It seems many observers - both Palestinian and Israeli - are unimpressed with a recent accord between Fatah and Hamas in Qatar.
Is Palestinian handshake much ado about nothing?
JERUSALEM // After Hamas and Fatah agreed to form a unity government and hold elections, you would think their rapprochement would be cause for optimism among Palestinians.
But just ask Mohammed Youssef.
He flatly dismissed Monday's accord as nothing more than a ruse between Fatah's chairman and the Palestinian Authority president Mahmoud Abbas and outgoing Hamas leader Khaled Meshaal to quell public anger over the slow pace of their reconciliation.
"Fatah and Hamas have done this thing in Qatar because they were forced to do it, and that's it," said Mr Youssef, 23, one of thousands of activists from Gaza who, emboldened by the Arab Spring uprisings, demonstrated last year in favour of ending the division.
That optimism has since dissipated, he said.
If the feuding factions were interested in unifying the Hamas-controlled Gaza Strip with the Fatah-run West Bank, they would not have bickered and dithered so much after the initial announcement of their reconciliation in May.
He and others had hoped an end to more than four years of Hamas-Fatah division will help the Palestinians present a credible front against Israel.
The squabbling between Hamas and Fatah even turned some Palestinians to groups such as Lebanon's Shiite Hizbollah in anger and frustration.
At Monday's agreement, Mr Meshaal and Mr Abbas pledged to present a united front against Israel and to meet again to finalise legislative and presidential elections and the details of an interim unity government.
For many, however, the news from Doha, where the accord was signed, has only presented more questions.
One issue left unresolved was what Hamas and Fatah would do with their competing security operations, said Abdul Sattar Kassem, professor of political science at Al Najjah University in Nablus.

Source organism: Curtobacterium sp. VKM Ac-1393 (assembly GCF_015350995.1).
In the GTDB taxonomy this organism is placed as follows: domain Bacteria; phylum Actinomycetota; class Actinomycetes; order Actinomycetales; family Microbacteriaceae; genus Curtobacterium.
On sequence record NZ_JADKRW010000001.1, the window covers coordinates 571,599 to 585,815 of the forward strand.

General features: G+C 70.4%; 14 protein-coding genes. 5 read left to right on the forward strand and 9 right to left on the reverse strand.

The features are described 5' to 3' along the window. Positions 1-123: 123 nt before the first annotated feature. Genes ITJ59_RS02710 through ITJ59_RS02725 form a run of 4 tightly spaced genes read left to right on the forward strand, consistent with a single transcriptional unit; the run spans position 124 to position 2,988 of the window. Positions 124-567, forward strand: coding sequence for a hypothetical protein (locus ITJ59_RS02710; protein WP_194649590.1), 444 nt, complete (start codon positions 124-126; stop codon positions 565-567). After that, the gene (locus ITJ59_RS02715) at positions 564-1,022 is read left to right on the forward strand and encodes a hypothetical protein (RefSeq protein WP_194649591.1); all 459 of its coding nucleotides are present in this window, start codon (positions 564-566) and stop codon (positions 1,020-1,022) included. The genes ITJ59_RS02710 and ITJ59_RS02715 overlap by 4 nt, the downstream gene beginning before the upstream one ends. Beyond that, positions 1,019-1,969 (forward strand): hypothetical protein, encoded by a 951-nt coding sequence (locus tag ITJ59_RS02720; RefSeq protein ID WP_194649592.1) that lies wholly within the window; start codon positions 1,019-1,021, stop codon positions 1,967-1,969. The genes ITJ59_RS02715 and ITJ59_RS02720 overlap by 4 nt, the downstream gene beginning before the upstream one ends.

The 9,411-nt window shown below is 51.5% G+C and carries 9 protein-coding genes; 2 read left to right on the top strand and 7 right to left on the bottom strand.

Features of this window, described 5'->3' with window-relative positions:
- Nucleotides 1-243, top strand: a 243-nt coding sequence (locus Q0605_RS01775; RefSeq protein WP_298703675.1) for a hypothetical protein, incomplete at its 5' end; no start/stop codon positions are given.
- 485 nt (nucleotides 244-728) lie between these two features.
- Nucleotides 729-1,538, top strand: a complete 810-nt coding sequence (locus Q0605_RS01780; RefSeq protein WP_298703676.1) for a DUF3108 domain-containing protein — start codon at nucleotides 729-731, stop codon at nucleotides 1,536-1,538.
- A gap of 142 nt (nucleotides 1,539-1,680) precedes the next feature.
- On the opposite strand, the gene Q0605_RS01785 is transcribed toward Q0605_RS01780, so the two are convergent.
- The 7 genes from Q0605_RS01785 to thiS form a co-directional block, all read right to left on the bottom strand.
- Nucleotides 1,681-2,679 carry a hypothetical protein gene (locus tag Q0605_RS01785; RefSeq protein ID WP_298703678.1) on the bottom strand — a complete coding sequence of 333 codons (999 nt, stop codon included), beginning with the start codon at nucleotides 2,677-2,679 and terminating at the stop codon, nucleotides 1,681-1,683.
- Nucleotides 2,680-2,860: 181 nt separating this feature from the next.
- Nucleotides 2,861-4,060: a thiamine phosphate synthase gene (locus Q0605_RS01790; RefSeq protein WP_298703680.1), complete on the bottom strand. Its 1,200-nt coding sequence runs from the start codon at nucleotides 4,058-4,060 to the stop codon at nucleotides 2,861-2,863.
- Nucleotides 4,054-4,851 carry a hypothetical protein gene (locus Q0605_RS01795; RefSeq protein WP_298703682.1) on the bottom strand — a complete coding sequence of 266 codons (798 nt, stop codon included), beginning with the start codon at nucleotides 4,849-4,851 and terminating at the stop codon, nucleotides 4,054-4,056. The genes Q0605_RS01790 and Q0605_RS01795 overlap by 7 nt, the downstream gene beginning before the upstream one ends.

This was especially problematic since the Fatah-controlled Palestinian Authority security forces still coordinated with Israel in arresting members of the Islamist Hamas Group.
"This is the primary reason why they're still feuding, and if you don't deal with it, then you don't deal with the root of the division," he said.
Another problem is the contradictory positions the factions have on recognising Israel: Fatah hopes negotiations with Israel will create a Palestinian state living in peace beside it.
Hamas' charter calls for wiping Israel off the map.
He did not think the factions could unite without incurring a backlash from the United States and Israel.
Both consider Hamas a terrorist organisation and demand it officially recognise Israel and abandon violence.
Mr Kassem doubted Hamas would comply, which he added could invite crippling financial sanctions on Mr Abbas' Palestinian Authority.
Israel responded like this after the factions announced their reconciliation deal in May, temporarily withholding the disbursement of tens of millions of dollars of tax revenues it collects on behalf of the PA.
But it would refrain from such retaliation for now because it does consider the reconciliation agreement credible, said Dan Scheuftan, the head of Haifa University's National Security Studies Center.
"Most Israelis understand that nothing of real significance has happened," he said.
He said the government of Israel's prime minister, Benjamin Netanyahu, doubted Mr Abbas would ever allow Hamas control over his security forces.
"Is Hamas in Gaza committed to fighting terrorism like [Fatah] in West Bank?" he said. "Of course not."
Still, not everyone was so glum.
Hanan Ashrawi, a member of the Palestine Liberation Organisation's Executive Committee, welcomed the Doha agreement.
But she remains concerned, mainly about Mr Abbas becoming the prime minister of the interim government. He already heads Fatah, the PLO and the PA.
"I would have preferred either maintaining Salam Fayyad or finding a substitute candidate who doesn't have so many jobs," she said. Mr Fayyad is the prime minister of the Palestinian Authority.
Others, such as Shirin Abu Fanouneh, 25, of Ramallah, criticised Mr Abbas's consolidation of power as against the spirit of the Arab Spring.
She and fellow youth activists have mocked the agreement on Facebook.
"Mahmoud Abbas has eight positions or something as one person, and this smells," she said.